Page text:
No Common Name
|Listed||February 25, 1994|
|Description||Medium-size tree with a straight, gray trunk and spreading branches; elliptical leaves; and pale yellow flowers.|
|Habitat||Steep exposed cliffs or ridge slopes in coastal to lowland mesic forests.|
|Threats||Competition from alien plants, feral goats, insects, overcollecting, limited numbers.|
Munroidendron racemosum is a tree in the ginseng family (Araliaceae). It grows to about 23 ft (7 m) and has a straight gray trunk crowned with spreading branches. The leaves are 6-12 in (15-30.5) long and comprise five to nine oval or elliptical leaflets with clasping leaf stalks. Each leaflet is 3-7 in (8-17 cm) long and usually 1.6-3.9 in (4-10 cm) wide. About 250 pale yellow flowers are borne along a stout hanging stalk 10-24 in (25.4-61 cm) long. Each flower has five or six lance-shaped petals 0.3-0.4 in (long, emerging from a cup-shaped or ellipsoid calyx tube). Both the lower surface of the petals and the calyx tube are covered with whitish scaly hairs. The fruit is an egg-shaped drupe 0.3-0.5 in (0.8-1.3 cm) long and nearly as wide, situated atop a flat, dark red disk (stylopodium). This species is the only member of a genus endemic to Hawaii, differing from other closely related Hawaiian genera of the family primarily in its distinct flower clusters and corolla.
Some reproduction is occurring, with flowering and fruiting occurring throughout the year. Self-pollination is assumed to occur due to viable seed produced by isolated individuals. Pollinators have not been observed, but insect pollination is likely. Dispersal mechanisms are unknown.
Most M. racemosum populations are found on steep exposed cliffs and ridge slopes in coastal to lowland mesic forests. A few populations are found in mesic hala forests, lantana-dominated shrubland, or Eragrotis grasslands. Associated plants include common guava (Psidium guajava), kopiko (Psycho-tria spp.), kukui (Aleurites moluccana), and lama.
M. racemosum has historical occurrences at scattered locations throughout the island of Kauai. Fifteen populations are now found at elevations of 390-1,310 ft (119-400 m) on private and state land along the Na Pali Coast within the Na Pali Coast State Park and Hono O Na Pali Natural Area Reserve, in the Poomau and Koaie branches of Waimea Canyon, in the Haupu Range area, and on Nounou Mountain.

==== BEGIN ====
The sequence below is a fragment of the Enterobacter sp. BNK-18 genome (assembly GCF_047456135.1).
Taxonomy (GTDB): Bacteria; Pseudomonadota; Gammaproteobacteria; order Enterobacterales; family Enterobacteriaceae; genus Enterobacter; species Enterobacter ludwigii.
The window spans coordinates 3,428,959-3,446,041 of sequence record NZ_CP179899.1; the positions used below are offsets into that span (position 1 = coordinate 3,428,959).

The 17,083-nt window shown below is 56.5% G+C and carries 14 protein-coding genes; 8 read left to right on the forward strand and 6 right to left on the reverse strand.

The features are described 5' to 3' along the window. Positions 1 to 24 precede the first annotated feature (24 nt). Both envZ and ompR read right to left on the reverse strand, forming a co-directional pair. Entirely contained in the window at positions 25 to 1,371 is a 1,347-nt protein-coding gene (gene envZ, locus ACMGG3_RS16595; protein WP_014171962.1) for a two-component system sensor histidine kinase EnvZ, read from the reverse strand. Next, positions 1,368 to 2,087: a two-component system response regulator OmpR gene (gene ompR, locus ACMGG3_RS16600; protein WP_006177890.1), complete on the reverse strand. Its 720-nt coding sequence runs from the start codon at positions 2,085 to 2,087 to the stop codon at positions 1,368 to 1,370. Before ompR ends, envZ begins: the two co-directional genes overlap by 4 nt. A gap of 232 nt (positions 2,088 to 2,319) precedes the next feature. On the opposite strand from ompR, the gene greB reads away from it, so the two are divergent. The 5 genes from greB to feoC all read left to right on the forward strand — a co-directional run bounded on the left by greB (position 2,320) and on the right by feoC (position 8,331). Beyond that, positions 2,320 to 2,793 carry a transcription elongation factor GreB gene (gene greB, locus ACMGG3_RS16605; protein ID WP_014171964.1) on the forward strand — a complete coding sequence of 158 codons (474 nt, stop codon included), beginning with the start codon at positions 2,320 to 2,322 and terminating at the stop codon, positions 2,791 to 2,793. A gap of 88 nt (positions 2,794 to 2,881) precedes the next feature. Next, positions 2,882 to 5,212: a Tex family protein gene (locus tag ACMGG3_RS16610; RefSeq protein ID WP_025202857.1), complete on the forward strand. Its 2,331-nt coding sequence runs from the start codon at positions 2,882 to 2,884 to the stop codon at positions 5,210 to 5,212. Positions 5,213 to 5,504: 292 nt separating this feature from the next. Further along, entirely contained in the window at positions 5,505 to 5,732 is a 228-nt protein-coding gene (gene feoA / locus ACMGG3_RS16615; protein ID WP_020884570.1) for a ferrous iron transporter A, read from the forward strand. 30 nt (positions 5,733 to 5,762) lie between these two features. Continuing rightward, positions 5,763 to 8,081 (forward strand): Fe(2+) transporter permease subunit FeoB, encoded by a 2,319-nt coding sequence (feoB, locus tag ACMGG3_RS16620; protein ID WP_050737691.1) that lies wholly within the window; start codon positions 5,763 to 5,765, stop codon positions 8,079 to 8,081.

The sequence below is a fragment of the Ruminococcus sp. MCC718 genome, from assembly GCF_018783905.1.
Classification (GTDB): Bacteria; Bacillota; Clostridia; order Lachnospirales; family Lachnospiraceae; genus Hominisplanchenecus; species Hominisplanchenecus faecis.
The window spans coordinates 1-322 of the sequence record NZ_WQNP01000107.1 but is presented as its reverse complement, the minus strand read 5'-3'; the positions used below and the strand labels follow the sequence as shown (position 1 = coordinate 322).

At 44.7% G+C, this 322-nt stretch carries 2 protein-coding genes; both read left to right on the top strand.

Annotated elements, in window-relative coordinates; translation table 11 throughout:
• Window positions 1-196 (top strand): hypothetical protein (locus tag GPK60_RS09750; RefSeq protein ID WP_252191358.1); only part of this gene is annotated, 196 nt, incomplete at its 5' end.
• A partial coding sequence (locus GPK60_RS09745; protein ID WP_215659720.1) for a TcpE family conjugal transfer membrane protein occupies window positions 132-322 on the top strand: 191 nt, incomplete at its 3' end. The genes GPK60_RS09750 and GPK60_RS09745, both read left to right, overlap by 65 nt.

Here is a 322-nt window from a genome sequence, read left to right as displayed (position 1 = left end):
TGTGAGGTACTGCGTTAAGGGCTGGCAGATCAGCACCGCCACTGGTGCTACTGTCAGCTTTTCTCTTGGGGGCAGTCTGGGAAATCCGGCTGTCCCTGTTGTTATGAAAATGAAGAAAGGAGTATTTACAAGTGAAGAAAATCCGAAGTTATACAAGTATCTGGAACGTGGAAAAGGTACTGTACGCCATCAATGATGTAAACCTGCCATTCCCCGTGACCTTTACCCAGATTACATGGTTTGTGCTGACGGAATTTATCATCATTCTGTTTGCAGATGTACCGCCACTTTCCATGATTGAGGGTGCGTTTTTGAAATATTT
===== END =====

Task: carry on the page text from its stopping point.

Although populations are widely distributed, most of them number only one or two individuals. The largest population has fewer than 50 individuals. There are only an estimated 200 M. racemosum trees left.
Competition with introduced plants is the major threat to M. racemosum. Kukui and ti plants, introduced by Polynesian immigrants to the Hawaiian Islands, compete with this species for space in the forests of Kauai. Other introduced plants threatening M. racemosumhabitat include chinaberry (Melia azedarach ), common guava, firetree (Myrcia faya ), koa haole (Leucaena leucocephala ), lantana (Lantana camara ) and Sacramento burr. Several animal species also pose threats to M. racemosum. Feral goats degrade the habitat, and cattle were formerly present in areas where the trees grow. Predation of the trees' fruits by rats is probable. An introduced insect of the longhorned beetle family, which killed a mature cultivated tree, has the potential of affecting wild trees. In addition, because each population of this species contains only one or a few trees, the species is threatened by humans through overcollecting for scientific or horticultural purposes. These practices could lead to stochastic extinction, and reduced reproductive vigor. Fire also endangers M. racemosum.
Conservation and Recovery
M. racemosum has been successfully propagated and cultivated by Lyon Arboretum, the National Tropical Botanical Garden, and Waimea Arboretum. In 1995, Lyon Arboretum had seed in the tissue culture lab and five plants on arboretum grounds. The National Tropical Botanical Garden, as of the same year, was holding seeds in storage and had plants growing in their garden. Waimea Arboretum was maintaining three plants at this time.
The Division of Forestry and Wildlife has out-planted about 400 individuals at Kauhao Ridge and other populations at Haeleele Ridge in Puu Ka Pele Forest Reserve.
Pacific Joint Venture
300 Ala Moana Boulevard, Room 3-122
P.O. Box 50167
Honolulu, Hawaii 96850-0056
U.S. Fish and Wildlife Service
Regional Office, Division of Endangered Species
Eastside Federal Complex
911 N.E. 11th Ave.
Portland, Oregon 97232-4181
U.S. Fish and Wildlife Service. 25 February 1994. "Endangered and Threatened Wildlife and Plant; Determination of Endangered or Threatened Status for 24 Plants from Island of Kauai, HI." Federal Register 59 (38): 9304-9329.